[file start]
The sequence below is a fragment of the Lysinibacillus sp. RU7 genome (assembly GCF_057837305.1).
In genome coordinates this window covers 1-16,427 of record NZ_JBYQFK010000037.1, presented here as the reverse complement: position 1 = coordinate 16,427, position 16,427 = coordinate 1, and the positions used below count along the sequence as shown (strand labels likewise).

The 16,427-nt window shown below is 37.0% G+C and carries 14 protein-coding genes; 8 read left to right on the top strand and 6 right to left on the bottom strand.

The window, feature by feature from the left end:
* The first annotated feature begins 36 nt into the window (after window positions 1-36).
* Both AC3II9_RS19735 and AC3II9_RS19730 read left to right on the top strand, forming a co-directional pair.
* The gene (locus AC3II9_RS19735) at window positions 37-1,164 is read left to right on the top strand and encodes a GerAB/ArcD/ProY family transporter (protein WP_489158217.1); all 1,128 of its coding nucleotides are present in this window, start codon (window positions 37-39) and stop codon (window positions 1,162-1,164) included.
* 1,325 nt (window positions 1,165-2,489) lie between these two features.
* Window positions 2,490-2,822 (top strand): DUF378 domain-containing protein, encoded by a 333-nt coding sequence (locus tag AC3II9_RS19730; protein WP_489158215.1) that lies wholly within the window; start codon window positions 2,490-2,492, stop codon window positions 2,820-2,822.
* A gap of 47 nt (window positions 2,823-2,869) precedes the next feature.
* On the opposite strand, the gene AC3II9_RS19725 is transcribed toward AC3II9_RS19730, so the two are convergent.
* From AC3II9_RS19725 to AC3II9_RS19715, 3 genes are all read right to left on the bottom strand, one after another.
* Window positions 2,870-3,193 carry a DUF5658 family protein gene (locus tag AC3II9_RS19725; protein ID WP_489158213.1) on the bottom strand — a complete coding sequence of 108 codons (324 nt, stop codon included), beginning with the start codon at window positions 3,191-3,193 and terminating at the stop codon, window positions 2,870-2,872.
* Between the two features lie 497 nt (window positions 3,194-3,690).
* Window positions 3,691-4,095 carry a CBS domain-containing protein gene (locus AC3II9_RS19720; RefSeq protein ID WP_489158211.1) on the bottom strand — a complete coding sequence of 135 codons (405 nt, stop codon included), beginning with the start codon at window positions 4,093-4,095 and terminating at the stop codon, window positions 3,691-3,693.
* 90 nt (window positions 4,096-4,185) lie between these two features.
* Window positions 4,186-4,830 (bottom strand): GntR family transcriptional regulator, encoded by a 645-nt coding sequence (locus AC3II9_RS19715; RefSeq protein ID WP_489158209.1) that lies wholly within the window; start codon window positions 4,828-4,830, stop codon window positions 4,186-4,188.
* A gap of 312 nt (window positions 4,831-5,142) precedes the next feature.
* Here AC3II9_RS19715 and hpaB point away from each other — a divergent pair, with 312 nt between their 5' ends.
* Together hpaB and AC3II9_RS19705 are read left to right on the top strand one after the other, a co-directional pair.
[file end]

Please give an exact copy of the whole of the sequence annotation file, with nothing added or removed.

The sequence below is a fragment of the Lysinibacillus sp. RU7 genome (assembly GCF_057837305.1).
In genome coordinates this window covers 1-16,427 of record NZ_JBYQFK010000037.1, presented here as the reverse complement: position 1 = coordinate 16,427, position 16,427 = coordinate 1, and the positions used below count along the sequence as shown (strand labels likewise).

The 16,427-nt window shown below is 37.0% G+C and carries 14 protein-coding genes; 8 read left to right on the top strand and 6 right to left on the bottom strand.

The window, feature by feature from the left end:
* The first annotated feature begins 36 nt into the window (after window positions 1-36).
* Both AC3II9_RS19735 and AC3II9_RS19730 read left to right on the top strand, forming a co-directional pair.
* The gene (locus AC3II9_RS19735) at window positions 37-1,164 is read left to right on the top strand and encodes a GerAB/ArcD/ProY family transporter (protein WP_489158217.1); all 1,128 of its coding nucleotides are present in this window, start codon (window positions 37-39) and stop codon (window positions 1,162-1,164) included.
* 1,325 nt (window positions 1,165-2,489) lie between these two features.
* Window positions 2,490-2,822 (top strand): DUF378 domain-containing protein, encoded by a 333-nt coding sequence (locus tag AC3II9_RS19730; protein WP_489158215.1) that lies wholly within the window; start codon window positions 2,490-2,492, stop codon window positions 2,820-2,822.
* A gap of 47 nt (window positions 2,823-2,869) precedes the next feature.
* On the opposite strand, the gene AC3II9_RS19725 is transcribed toward AC3II9_RS19730, so the two are convergent.
* From AC3II9_RS19725 to AC3II9_RS19715, 3 genes are all read right to left on the bottom strand, one after another.
* Window positions 2,870-3,193 carry a DUF5658 family protein gene (locus tag AC3II9_RS19725; protein ID WP_489158213.1) on the bottom strand — a complete coding sequence of 108 codons (324 nt, stop codon included), beginning with the start codon at window positions 3,191-3,193 and terminating at the stop codon, window positions 2,870-2,872.
* Between the two features lie 497 nt (window positions 3,194-3,690).
* Window positions 3,691-4,095 carry a CBS domain-containing protein gene (locus AC3II9_RS19720; RefSeq protein ID WP_489158211.1) on the bottom strand — a complete coding sequence of 135 codons (405 nt, stop codon included), beginning with the start codon at window positions 4,093-4,095 and terminating at the stop codon, window positions 3,691-3,693.
* 90 nt (window positions 4,096-4,185) lie between these two features.
* Window positions 4,186-4,830 (bottom strand): GntR family transcriptional regulator, encoded by a 645-nt coding sequence (locus AC3II9_RS19715; RefSeq protein ID WP_489158209.1) that lies wholly within the window; start codon window positions 4,828-4,830, stop codon window positions 4,186-4,188.
* A gap of 312 nt (window positions 4,831-5,142) precedes the next feature.
* Here AC3II9_RS19715 and hpaB point away from each other — a divergent pair, with 312 nt between their 5' ends.
* Together hpaB and AC3II9_RS19705 are read left to right on the top strand one after the other, a co-directional pair.